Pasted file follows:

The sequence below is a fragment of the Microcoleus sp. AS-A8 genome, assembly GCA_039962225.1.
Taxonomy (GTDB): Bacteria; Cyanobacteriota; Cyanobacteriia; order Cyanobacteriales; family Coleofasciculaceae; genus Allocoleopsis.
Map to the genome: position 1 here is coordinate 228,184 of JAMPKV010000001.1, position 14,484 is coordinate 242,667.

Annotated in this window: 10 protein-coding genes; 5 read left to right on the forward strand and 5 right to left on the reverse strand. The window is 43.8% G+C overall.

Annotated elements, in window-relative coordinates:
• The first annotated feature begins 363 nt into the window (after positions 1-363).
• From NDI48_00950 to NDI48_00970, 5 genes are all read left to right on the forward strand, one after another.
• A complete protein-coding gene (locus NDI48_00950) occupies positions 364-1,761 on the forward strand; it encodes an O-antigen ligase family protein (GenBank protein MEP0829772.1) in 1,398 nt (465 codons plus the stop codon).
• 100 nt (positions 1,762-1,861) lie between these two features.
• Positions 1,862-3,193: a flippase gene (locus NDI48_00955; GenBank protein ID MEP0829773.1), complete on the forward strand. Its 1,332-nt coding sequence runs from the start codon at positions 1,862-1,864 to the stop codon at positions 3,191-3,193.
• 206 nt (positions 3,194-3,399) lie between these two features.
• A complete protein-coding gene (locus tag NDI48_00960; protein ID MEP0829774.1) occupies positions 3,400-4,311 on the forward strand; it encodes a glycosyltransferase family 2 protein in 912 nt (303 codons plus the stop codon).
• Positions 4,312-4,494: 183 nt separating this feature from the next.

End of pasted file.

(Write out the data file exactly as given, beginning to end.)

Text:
The sequence below is a fragment of the Microcoleus sp. AS-A8 genome, assembly GCA_039962225.1.
Taxonomy (GTDB): Bacteria; Cyanobacteriota; Cyanobacteriia; order Cyanobacteriales; family Coleofasciculaceae; genus Allocoleopsis.
Map to the genome: position 1 here is coordinate 228,184 of JAMPKV010000001.1, position 14,484 is coordinate 242,667.

Annotated in this window: 10 protein-coding genes; 5 read left to right on the forward strand and 5 right to left on the reverse strand. The window is 43.8% G+C overall.

Annotated elements, in window-relative coordinates:
• The first annotated feature begins 363 nt into the window (after positions 1-363).
• From NDI48_00950 to NDI48_00970, 5 genes are all read left to right on the forward strand, one after another.
• A complete protein-coding gene (locus NDI48_00950) occupies positions 364-1,761 on the forward strand; it encodes an O-antigen ligase family protein (GenBank protein MEP0829772.1) in 1,398 nt (465 codons plus the stop codon).
• 100 nt (positions 1,762-1,861) lie between these two features.
• Positions 1,862-3,193: a flippase gene (locus NDI48_00955; GenBank protein ID MEP0829773.1), complete on the forward strand. Its 1,332-nt coding sequence runs from the start codon at positions 1,862-1,864 to the stop codon at positions 3,191-3,193.
• 206 nt (positions 3,194-3,399) lie between these two features.
• A complete protein-coding gene (locus tag NDI48_00960; protein ID MEP0829774.1) occupies positions 3,400-4,311 on the forward strand; it encodes a glycosyltransferase family 2 protein in 912 nt (303 codons plus the stop codon).
• Positions 4,312-4,494: 183 nt separating this feature from the next.